SOUTHEAST ASIA

Yarbrough (Blog:awalkingdelight)
Website: chetyarbrough.blog

Southeast Asia 2023, Thailand, Laos, Cambodia, Vietnam

Written by Chet Yarbrough

Over Christmas 2022 and New Year’s 2023, America’s storied history in Southeast Asia is vivified in a 20-day trip to Thailand, Laos, Cambodia, and Vietnam.

THAILAND BOAT TRIP

Chaopraya River in Bankok

Visting the Thompson house in Thailand is quite a treat. The mystery of Thompson’s disappearance remains unsolved but the tour through his custom home, built from sections of different houses, is a remarkable display of architectural ingenuity. As an architect, Thompson designed a unique house with tapered doors to each room. Every room is protected from evil spirits by traditional high wood partitions at the bottom of each entry door.

The mystery surrounding Thompson has to do with his background as a former CIA agent. Some suggest CIA association might have something to do with his disappearance. Others suggest he was kidnapped for ransom. Still others suggest he just got lost and was eaten by the jungle. His real story is about the beginning of the silk trade for which he became well known. In any case, his home is a monument to East Asian art and a fitting end to a well-lived life.

Recalling America’s war in Vietnam, one becomes reacquainted with America’s carpet bombing of the Ho Chi Minh trails. The trails extend through Laos, Cambodia, and Vietnam. Hearing of mid-20th century and Asia’s ancient history of Hinduism and Buddhism, some Southeastern Asia’ travelers will leave with a sense of guilt, shame, or sadness.

HO CHI MINH TRAIL

Feeling guilt comes from hubris in believing American Democracy is desired by all people of the world.

Shame is in the reality of continued loss of lives from America’s undetonated cluster bombs in Laos, Cambodia and Vietnamese farm fields.

Sadness comes from the many Asian believers in non-violent Hindu’ and Buddhist’ teaching that are diminished by war.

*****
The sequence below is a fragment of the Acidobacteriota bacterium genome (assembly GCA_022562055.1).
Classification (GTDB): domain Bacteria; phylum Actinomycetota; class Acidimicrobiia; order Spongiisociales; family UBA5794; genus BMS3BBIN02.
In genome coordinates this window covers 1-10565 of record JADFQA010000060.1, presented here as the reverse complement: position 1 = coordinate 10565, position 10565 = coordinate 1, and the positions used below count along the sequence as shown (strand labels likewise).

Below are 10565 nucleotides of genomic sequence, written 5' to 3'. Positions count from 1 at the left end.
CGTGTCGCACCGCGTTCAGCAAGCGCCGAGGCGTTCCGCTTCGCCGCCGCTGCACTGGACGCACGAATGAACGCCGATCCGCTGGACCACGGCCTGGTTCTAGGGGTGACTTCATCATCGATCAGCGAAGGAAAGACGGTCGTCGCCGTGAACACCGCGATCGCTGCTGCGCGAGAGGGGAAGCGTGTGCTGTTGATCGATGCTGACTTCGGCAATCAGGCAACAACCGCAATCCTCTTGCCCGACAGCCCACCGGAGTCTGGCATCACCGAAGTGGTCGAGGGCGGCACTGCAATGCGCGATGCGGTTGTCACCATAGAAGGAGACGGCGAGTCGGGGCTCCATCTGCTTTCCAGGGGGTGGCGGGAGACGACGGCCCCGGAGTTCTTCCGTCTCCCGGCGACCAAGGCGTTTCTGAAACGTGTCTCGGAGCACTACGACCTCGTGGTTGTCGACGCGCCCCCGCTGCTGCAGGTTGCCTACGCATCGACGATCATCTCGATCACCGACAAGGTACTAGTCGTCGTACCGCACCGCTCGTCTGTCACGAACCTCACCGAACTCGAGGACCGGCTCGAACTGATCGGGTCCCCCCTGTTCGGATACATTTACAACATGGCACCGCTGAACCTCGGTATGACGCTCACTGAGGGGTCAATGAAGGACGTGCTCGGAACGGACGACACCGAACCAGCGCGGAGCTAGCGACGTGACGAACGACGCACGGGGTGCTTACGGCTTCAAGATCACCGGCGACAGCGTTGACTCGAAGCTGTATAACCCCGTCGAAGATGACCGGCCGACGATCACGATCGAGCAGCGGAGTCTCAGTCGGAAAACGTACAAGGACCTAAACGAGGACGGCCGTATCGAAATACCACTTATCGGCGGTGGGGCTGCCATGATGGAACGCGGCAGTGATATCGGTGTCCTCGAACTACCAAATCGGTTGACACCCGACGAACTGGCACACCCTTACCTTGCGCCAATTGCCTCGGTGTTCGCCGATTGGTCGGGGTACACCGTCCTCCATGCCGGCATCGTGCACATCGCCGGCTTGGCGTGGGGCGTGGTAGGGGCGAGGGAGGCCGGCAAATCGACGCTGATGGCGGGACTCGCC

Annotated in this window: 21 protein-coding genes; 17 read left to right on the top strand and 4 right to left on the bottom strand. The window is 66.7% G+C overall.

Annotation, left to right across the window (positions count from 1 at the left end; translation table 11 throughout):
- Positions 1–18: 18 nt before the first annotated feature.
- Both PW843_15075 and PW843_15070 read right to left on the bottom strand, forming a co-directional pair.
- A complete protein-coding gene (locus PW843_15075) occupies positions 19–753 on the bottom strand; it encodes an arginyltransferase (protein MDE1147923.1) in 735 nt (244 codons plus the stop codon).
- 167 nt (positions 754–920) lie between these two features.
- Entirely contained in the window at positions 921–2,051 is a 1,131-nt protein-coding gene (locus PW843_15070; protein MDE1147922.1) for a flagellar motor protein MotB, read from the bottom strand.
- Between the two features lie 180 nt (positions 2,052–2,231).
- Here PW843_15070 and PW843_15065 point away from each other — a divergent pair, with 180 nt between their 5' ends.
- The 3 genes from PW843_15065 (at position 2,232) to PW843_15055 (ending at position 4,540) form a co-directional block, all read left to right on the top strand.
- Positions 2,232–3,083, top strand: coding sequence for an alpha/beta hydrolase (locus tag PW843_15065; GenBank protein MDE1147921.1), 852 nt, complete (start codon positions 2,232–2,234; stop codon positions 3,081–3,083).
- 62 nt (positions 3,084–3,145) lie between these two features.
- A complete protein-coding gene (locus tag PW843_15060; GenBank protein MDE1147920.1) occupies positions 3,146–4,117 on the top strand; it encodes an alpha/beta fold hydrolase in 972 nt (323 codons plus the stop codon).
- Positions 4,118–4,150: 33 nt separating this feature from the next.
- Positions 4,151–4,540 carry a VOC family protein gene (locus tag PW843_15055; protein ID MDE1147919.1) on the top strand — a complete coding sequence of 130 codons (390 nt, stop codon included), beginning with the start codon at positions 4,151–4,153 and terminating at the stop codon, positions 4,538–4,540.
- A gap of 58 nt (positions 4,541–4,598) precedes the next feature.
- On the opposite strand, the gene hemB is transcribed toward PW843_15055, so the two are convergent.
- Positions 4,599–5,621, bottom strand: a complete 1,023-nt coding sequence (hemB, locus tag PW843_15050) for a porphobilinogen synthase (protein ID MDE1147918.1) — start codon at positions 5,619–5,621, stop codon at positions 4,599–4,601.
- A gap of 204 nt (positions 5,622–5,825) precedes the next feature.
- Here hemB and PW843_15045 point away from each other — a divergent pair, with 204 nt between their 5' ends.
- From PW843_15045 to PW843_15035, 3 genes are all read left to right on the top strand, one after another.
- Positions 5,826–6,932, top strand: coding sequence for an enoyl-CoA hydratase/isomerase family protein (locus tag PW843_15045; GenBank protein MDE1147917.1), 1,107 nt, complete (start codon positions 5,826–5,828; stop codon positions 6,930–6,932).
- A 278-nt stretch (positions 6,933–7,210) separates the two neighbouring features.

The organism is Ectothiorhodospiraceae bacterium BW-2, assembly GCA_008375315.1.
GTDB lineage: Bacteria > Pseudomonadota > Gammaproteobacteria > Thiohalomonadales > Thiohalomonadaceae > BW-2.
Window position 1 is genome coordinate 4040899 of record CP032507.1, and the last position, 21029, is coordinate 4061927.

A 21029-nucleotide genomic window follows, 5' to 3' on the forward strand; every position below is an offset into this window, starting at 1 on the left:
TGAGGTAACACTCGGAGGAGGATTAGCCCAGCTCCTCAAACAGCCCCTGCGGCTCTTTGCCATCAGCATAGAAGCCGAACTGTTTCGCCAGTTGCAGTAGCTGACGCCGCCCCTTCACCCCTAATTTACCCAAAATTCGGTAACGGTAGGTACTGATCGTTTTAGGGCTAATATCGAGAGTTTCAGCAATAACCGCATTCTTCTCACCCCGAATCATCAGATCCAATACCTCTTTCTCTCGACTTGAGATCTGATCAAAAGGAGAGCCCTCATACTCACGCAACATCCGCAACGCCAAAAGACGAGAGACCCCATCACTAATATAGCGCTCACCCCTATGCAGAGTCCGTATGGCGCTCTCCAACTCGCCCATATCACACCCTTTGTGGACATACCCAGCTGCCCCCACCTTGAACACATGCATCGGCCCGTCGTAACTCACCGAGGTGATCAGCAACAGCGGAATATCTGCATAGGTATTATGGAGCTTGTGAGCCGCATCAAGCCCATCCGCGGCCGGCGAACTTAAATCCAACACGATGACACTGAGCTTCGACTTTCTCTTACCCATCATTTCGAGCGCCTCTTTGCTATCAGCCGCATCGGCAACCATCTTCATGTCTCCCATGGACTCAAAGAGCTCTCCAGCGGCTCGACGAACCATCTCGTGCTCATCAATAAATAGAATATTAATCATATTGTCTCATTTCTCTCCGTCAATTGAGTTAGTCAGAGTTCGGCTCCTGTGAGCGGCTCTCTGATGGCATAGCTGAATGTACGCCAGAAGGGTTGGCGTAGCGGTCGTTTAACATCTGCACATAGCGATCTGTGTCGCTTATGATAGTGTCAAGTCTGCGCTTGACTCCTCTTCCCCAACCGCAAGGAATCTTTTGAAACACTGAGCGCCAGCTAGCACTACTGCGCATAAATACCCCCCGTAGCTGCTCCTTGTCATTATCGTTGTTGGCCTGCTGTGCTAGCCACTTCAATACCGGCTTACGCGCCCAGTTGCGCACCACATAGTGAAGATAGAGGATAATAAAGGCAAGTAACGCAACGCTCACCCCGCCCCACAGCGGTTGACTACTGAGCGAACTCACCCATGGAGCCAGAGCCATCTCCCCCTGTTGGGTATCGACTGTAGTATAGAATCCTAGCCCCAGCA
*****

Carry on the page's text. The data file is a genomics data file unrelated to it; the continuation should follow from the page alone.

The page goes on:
The atrocity of war in Cambodia spits in the face of humanity. The Khmer Rouge gather together to enforce Pol Pot’s demented idea of forcing farmers to join communal farms under one leader’s bureaucratic control. Such an idea was tried and shown to be a failure by Mao in China. America supports Pol Pot’s genocidal attack on citizens who resisted Pol Pot’s forced indenture and relocation. 1.5 to 2 million Cambodians were murdered.

The Nixon/Kissinger administration supports Pol Pot in part because of their belief in the domino theory of communism (Vietnam, Cambodia, Laos, and Thailand would become communist if one became communist).

The irony of America’s support of Pol Pot is that Vietnam’s communist army, not America, liberates Cambodia from Pol Pot’s atrocity.

The Nixon/Kissinger policy of Pol Pot support is compounded by America’s decision to carpet bomb the southern route of the Ho Chi Minh trail. America’s hope is to interrupt the communist takeover of Vietnam. Of course, this is taken out of the context of a sincere belief in the domino theory of one country falling to communism leading to more countries falling to the same fate.

To some Americans, the support of Pol Pot is justified because communism did gain some level of control of Vietnam, Laos, Cambodia, and Thailand. What seems clear is the southern part of Vietnam, and all of Laos, Cambodia, and Thailand have endorsed a form of communism. However, all four countries show a level of economic competition and prosperity that suggests capitalist influence exists in every sector of the economy.

No communist party in these four countries appear in complete control. All four governments seem more like a work in progress than an inevitable probability of either communism or democracy. Corruption is alleged in all four countries we visited but that is a refrain one hears in every form of government, including America.

A level of discontent is exhibited by a young college graduate in Thailand. He explains his ambition to become less controlled by government, with freedom of speech, and a right to pursue an independent career. Student protest is rising in Thailand.

In Laos, our local guide (ironically named Lao) explains how he chose to walk 13 miles to school every day to become the first formally educated person in his family. Lao belongs to a Hmong minority in Laos.